Northern midlatitudes, over central Eurasia in particular, have experienced frequent severe winters in recent decades1–3. A remote influence of Arctic sea-ice loss has been suggested4–14; however, the importance of this connection remains controversial because of discrepancies among modelling and between modelling and observational studies15–17. Here, using a hybrid analysis of observations and multi-model large ensembles from seven atmospheric general circulation models, we examine the cause of these differences. While all models capture the observed structure of the forced surface temperature response to sea-ice loss in the Barents–Kara Seas—including Eurasian cooling—we show that its magnitude is systematically underestimated. Owing to the varying degrees of this underestimation of sea-ice-forced signal, the signal-to-noise ratio differs markedly. Correcting this underestimation reconciles the discrepancy between models and observations, leading to the conclusion that ~44% of the central Eurasian cooling trend for 1995–2014 is attributable to sea-ice loss in the Barents–Kara Seas. Our results strongly suggest that anthropogenic forcing has significantly amplified the probability of severe winter occurrence in central Eurasia via enhanced melting of the Barents–Kara sea ice. The difference in underestimation of signal-to-noise ratio between models therefore calls for careful experimental design and interpretation for regional climate change attribution.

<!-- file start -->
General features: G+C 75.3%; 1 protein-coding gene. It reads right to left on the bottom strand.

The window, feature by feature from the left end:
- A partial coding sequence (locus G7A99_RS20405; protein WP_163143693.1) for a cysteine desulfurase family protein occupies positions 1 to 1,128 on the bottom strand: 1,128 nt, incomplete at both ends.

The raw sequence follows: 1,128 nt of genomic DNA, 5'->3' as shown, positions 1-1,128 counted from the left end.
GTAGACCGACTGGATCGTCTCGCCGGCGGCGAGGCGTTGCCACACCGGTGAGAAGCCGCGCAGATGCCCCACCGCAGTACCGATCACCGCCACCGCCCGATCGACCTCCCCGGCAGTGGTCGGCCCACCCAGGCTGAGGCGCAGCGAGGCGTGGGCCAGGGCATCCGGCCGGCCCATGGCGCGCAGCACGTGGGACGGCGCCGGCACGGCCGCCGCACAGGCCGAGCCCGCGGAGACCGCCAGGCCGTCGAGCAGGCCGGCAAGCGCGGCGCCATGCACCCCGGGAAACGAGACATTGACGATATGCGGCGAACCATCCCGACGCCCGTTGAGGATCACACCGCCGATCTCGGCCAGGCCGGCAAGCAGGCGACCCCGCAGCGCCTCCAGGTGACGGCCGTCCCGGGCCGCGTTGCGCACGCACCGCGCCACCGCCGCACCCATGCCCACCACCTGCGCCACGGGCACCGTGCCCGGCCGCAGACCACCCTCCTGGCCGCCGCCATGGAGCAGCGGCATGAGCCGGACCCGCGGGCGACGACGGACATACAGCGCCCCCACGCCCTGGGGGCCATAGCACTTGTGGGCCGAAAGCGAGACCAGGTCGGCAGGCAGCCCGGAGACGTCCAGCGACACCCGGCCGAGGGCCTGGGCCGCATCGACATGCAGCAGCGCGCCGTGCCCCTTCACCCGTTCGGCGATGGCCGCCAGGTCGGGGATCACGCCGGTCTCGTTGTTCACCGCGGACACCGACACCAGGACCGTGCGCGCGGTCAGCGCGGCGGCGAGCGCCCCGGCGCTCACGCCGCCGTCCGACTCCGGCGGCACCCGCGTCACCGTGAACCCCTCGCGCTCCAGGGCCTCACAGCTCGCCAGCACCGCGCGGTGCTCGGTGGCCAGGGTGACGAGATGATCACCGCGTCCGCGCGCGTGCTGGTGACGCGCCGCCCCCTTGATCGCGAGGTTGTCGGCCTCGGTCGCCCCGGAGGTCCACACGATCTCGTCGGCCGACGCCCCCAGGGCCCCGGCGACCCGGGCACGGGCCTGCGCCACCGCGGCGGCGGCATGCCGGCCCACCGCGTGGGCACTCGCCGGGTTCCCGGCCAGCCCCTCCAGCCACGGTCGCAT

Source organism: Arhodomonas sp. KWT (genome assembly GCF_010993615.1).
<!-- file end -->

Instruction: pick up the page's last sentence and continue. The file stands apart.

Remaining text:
All Science Journal Classification (ASJC) codes
- Environmental Science (miscellaneous)
- Social Sciences (miscellaneous)